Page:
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Overstaying a visa waiver and consequences?

Lake Oswego, OR |

Hello. I am here in USA on a visa waiver and I am a Swedish citizen. I came to USA on April 2012 and stayed for 3 month and left back to Sweden and then came back here in August 2012, during this time I have met a girl and we want to be together and eventually get married, she is a us citizen. My question is that if I would overstay my visa waiver which ends on November 1 what will the consequences be? We are planning to get married within 6 month. I came here legally. Will I get deported if I try to file for adjustment of status and if not will I be able to stay in USA after getting married even if I overstayed? Thank you in advance for the help and advice.

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Attorney answers 3


You become deportable without a court hearing.

You should retain an experienced immigration lawyer, whether myself or one of my colleagues, to review all the facts, advise you, and handle the case.

J Charles Ferrari Eng & Nishimura 213.622.2255 The statement above is general in nature and does not constitute legal advice, as not all the facts are known. You should retain an attorney to review all the facts specific to your case in order to receive advise specific to your case. The statement above does not create an attorney/client relationship. Answers on Avvo can only be general ones, as specific answers would require knowledge of all the facts. As such, they may or may not apply to the question.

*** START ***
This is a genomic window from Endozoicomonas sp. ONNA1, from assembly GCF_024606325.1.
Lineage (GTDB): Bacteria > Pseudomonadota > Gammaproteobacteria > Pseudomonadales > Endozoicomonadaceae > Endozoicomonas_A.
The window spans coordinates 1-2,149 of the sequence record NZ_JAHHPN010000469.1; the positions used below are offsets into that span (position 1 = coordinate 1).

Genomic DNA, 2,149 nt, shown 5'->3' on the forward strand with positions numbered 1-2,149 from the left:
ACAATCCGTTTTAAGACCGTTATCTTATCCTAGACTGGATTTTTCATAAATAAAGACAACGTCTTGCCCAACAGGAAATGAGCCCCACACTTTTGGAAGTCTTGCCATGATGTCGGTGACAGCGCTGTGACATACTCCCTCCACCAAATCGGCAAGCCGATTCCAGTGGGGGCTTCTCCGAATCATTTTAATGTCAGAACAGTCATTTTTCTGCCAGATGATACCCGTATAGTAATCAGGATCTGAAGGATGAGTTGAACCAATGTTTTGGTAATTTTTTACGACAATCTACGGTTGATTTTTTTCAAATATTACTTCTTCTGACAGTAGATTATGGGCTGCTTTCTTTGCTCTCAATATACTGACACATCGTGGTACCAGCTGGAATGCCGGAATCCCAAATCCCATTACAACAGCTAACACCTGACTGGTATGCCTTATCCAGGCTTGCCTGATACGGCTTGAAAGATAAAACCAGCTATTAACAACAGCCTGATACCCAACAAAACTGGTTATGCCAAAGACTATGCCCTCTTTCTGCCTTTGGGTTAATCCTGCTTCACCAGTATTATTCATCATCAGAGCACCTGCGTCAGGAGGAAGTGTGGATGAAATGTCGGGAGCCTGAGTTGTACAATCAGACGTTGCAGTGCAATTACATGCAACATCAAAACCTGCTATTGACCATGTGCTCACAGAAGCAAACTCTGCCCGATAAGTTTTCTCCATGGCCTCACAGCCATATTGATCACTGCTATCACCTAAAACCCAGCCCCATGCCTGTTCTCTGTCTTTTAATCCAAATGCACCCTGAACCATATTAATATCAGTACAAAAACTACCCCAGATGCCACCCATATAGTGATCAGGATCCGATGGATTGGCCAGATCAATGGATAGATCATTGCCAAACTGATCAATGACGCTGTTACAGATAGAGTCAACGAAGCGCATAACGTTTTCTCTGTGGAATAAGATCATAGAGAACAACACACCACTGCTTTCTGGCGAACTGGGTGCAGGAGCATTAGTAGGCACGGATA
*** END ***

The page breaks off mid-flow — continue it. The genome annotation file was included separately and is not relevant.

A visa waiver overstay can adjust status to permanent resident through marriage to a a USC. But one of the rights that you waive when you enter on visa waiver is the right to go before an immigration judge if you are detected within the US after your authorized stay expires. It is not unusual for ICE to find you and deport you in this situation. So, now that you decided to marry, you should get married in a civil ceremony first for immigration and get something on file asap. In six months, you can have the ceremony with friends and family.


I agree with my colleagues. Please at least consult with an attorney to know what types of documents you and your future spouse will need in order to file your immigration petition. You can also read the Form I-130 instruction.

This answer is of a general nature and should not be relied upon as final, nor is it intended as legal advice. Consult with a qualified attorney before making any legal decisions. Gen Kimura, (832) 247-6932.